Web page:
I have been really sick these last two months, but now it seems that although the test results took their time to tell what was wrong my body seems to heal itself. With this sickness came a feeling of listlessness. Regardless of the lack of happiness and health or wealth, I bravely struggle on to become a better person, a better artist, a better mother and friend. add to the list a better blogger. With this goal in mind I need to work on my artist’s statement. Reading the wonderful sense-full statements of thousands and millions of artists with perfect statements, my own changes over time and sputter like a broken exhaust. Ah! But II am sure I am not the only one with this problem.
I started to read “The Relatively Pain-Free Artist Statement” by Alyson B Stanfield. The first Question is: Your first Experience as an Artist. This was not such a difficult question to answer since I have always been creating something. But the second question “When did you first consider yourself ans artist?” A straight forward question with painful answer. Wring the answer out of yourself, I say.
I remember writing a letter to a friend telling him how I rather feel like I am pretending to an artist. This was 7 years ago when I went out on my own as an artists starting as a Cafe Tutu Tango Artist. Just two years ago I started to feel more comfortable with calling myself an artist. Today every jan rap and his mate are an artist at the same time being an artist becomes more difficult for the Fine Arts type because you get so many kinds of artists. You get bakers, butchers and candle stick makers who are all artists.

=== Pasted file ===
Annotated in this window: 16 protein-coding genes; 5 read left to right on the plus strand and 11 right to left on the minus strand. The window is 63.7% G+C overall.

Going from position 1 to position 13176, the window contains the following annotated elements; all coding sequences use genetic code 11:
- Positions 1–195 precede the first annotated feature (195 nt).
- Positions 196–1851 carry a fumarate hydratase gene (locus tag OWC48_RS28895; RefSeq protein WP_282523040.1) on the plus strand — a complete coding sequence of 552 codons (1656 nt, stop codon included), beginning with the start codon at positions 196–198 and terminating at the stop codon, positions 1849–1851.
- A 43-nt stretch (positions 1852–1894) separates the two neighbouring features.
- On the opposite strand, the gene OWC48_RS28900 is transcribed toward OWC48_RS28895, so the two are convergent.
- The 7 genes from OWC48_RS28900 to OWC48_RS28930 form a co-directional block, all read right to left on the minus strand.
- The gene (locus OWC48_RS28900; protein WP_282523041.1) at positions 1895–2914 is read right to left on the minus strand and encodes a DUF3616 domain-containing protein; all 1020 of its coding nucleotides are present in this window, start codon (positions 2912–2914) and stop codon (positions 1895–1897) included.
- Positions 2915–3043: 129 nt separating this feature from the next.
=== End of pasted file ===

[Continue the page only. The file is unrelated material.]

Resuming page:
I am an artist because the brush, the pencil, the charcoal pull me to put a line there and a dot here. Being an artist is in my blood.
Questions to everybody out there. Do you consider yourself as an artist? Tell Me more.
In the words of Andy Warhol: “Don’t think about making art, just get it done. Let everyone else decide if it’s good or bad, whether they love it or hate it. While they are deciding, make even more art.”